Sorry for the confusion from earlier. I tried to fix the thread. The old version can be found below.

For $6$-dimensional subspaces $V$ of the space $\mathbb{R}^{3\times 3}$ of real three-times-three matrices, consider its intersection with $O(3)$.

  • Is it generically true that $V \cap O(3)$ is non-empty (i.e. the set of such $V$ is an open subset of $\mathrm{Gr}(3, 6)$)? Can one say how many points the intersection generically includes?
  • Is it possible to characterize the $6$-dimensional subspaces $V$ such that $V \cap O(3) = \emptyset$? (For example, if $V$ consists only of singular matrices, then $V \cap O(3) = \emptyset$; conversely, does every $V$ with $V \cap O(3) = \emptyset$ consist only of singular matrices?)

Old thread Let $V$ be a $6$-dimensional subspace of the space $\mathbb{R}^{3\times 3}$ of real three-times-three matrices. Is the intersection of $V$ with $O(3) \subset \mathbb{R}^{3 \times 3}$ always non-empty? If not, how can we characterize those subspaces $V$ such that $V \cap O(3) = \emptyset$? \Edit: Anton made the trivial comment below that one can take matrices with first (or some other) column equal to zero. However, how can we characterize such subspaces?

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    $\begingroup$ Take the subspace of matrices with first column equal to zero. $\endgroup$ – user1688 Jan 26 '16 at 10:36
  • $\begingroup$ You should say what you mean by 'characterize'. The set of 6-dimensional subspaces of $\mathbb{R}^{3\times 3}$ is a compact manifold $\mathrm{Gr}(3,6)$ of dimension $18$, and it's clear (because of the examples already given) that the set of 6-dimensional spaces that don't meet $\mathrm{O}(3)$ is a (nonempty) open set $U\subset \mathrm{Gr}(3,6)$, so you are asking for a 'characterization' of an open subset in $\mathrm{Gr}(3,6)$. It can't be by equations, but maybe by some kind of inequality that defines the boundary of the set $U$ in $\mathrm{Gr}(3,6)$. Is that the sort of answer you seek? $\endgroup$ – Robert Bryant Jan 26 '16 at 12:30
  • $\begingroup$ This would be the kind of answer I would be interested in. Is $U$ a dense subset? Probably one could characterize its complement by equations? I edited the post above. $\endgroup$ – Matthias Ludewig Jan 26 '16 at 12:54
  • $\begingroup$ While I can't correct it now, in my comment above, wherever I wrote $\mathrm{Gr}(3,6)$, I should have written $\mathrm{Gr}(6,9)$, i.e., the Grassmannian of $6$-dimensional subspaces of a $9$-dimensional subspace. $\endgroup$ – Robert Bryant Jan 26 '16 at 17:51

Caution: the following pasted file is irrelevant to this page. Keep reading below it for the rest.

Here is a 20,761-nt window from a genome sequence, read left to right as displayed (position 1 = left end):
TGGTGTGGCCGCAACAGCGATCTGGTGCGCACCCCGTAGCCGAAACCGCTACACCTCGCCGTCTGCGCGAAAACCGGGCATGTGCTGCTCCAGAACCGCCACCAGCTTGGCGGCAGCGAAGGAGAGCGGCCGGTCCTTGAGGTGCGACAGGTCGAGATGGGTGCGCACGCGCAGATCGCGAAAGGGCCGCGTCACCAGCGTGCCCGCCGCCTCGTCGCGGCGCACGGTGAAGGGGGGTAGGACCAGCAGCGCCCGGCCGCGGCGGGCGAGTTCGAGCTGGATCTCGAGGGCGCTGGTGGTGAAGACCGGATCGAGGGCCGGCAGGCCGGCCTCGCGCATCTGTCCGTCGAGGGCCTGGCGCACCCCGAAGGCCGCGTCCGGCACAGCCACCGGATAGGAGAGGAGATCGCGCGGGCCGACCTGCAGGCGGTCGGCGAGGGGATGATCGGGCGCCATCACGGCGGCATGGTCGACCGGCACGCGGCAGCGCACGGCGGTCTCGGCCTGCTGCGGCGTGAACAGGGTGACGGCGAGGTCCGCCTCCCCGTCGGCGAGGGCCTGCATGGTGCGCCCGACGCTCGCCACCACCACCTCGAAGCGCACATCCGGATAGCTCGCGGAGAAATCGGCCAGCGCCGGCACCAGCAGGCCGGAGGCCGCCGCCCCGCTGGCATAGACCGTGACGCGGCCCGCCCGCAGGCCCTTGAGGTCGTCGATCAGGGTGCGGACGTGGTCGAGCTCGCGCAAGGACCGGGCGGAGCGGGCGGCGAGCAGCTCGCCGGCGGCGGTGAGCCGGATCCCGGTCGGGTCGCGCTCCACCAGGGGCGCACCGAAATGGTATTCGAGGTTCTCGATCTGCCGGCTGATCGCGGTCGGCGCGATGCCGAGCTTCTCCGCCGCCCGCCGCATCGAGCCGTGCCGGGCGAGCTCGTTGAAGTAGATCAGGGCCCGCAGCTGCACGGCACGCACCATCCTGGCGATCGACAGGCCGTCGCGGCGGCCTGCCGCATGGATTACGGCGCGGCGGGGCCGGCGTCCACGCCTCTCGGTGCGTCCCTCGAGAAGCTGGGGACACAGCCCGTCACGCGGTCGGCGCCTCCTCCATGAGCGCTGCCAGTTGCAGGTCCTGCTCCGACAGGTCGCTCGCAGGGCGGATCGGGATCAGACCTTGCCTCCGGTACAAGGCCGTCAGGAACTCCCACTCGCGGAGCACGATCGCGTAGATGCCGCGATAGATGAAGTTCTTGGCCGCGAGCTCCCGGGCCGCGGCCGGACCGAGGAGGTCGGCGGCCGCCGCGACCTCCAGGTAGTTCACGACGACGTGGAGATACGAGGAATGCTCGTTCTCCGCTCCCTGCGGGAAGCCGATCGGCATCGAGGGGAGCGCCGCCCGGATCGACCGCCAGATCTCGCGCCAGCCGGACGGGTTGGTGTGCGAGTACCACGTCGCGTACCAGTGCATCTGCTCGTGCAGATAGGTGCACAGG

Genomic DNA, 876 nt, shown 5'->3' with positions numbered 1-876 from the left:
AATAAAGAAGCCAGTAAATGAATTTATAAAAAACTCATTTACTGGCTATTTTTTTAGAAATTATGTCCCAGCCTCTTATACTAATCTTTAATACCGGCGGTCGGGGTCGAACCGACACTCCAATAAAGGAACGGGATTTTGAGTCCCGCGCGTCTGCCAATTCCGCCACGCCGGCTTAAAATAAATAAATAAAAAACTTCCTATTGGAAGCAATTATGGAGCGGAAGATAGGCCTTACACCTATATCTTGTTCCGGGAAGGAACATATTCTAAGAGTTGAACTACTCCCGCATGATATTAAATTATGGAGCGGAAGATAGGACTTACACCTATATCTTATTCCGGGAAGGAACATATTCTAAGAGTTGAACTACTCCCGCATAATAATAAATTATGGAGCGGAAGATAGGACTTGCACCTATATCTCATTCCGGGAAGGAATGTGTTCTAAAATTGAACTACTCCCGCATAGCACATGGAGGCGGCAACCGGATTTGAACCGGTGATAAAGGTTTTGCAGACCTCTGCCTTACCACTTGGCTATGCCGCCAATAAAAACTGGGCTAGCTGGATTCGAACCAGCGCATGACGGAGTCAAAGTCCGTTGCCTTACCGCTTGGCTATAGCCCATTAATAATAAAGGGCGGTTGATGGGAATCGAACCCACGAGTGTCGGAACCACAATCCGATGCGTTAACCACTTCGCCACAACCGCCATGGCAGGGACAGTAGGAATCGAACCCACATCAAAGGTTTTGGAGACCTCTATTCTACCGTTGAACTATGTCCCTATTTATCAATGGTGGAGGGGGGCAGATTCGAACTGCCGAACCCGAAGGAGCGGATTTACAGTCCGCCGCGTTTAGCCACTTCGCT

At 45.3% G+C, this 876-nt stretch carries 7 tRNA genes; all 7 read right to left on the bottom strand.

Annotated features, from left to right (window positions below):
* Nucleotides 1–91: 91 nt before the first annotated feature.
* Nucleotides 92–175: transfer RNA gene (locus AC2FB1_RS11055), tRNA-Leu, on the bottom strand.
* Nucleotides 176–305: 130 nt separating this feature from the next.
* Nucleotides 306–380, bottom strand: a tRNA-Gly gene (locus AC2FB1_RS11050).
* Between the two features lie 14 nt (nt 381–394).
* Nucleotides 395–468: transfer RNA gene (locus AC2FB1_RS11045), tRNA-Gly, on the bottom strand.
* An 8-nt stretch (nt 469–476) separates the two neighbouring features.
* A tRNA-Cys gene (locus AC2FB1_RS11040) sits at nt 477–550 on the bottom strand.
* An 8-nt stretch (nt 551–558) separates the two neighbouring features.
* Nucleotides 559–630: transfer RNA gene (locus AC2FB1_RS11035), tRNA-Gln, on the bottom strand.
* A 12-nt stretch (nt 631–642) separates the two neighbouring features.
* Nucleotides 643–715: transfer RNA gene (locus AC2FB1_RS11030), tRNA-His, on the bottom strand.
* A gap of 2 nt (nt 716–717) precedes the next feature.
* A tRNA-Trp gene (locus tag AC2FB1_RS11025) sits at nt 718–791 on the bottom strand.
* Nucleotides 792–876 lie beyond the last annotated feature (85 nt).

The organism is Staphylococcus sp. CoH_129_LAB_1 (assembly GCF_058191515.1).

In general the answer is no. For example, the matrices whose first column is a column of zeroes form a $6-$dimensional subspace not containing any ortogonal matrix, because it does not contain any invertible matrix.

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    $\begingroup$ In addition, since $O(3)$ is compact and does not contain zero, any subspace close enough to this given subspace still does not contain any orthogonal matrix. So the intersection is not generically non-empty. $\endgroup$ – YCor Jan 26 '16 at 17:25

The answer to your first question is 'yes, generically, the intersection is finite and transverse'. More precisely, the set $U$ of 6-dimensional subspaces that intersect $\mathrm{SO}(3)$ transversely (and hence in a finite number of points), is a dense open set in $\mathrm{Gr}(6,9)$. (However, $U$ is not connected; the number of intersection points can be (and are) different for different components of $U$.) For example, the $6$-dimensional subspace $V_+$ consisting of upper triangular matrices intersects $\mathrm{SO}(3)$ transversely in the $4$ points that consist of the diagonal elements of $\mathrm{SO}(3)$. Thus every $6$-dimensional subspace sufficiently near $V_+$ also intersects $\mathrm{SO}(3)$ in $4$ points and transversely.

As for your parenthetical question, the answer to that is 'no, there exist $6$-dimensional subspaces $W$ that do not meet $\mathrm{SO}(3)$ and for which the generic element in $W$ is invertible'. For example, the generic $W$ that is sufficiently near the $W_0$ consisting of the matrices with zero first column will have its generic element be invertible.

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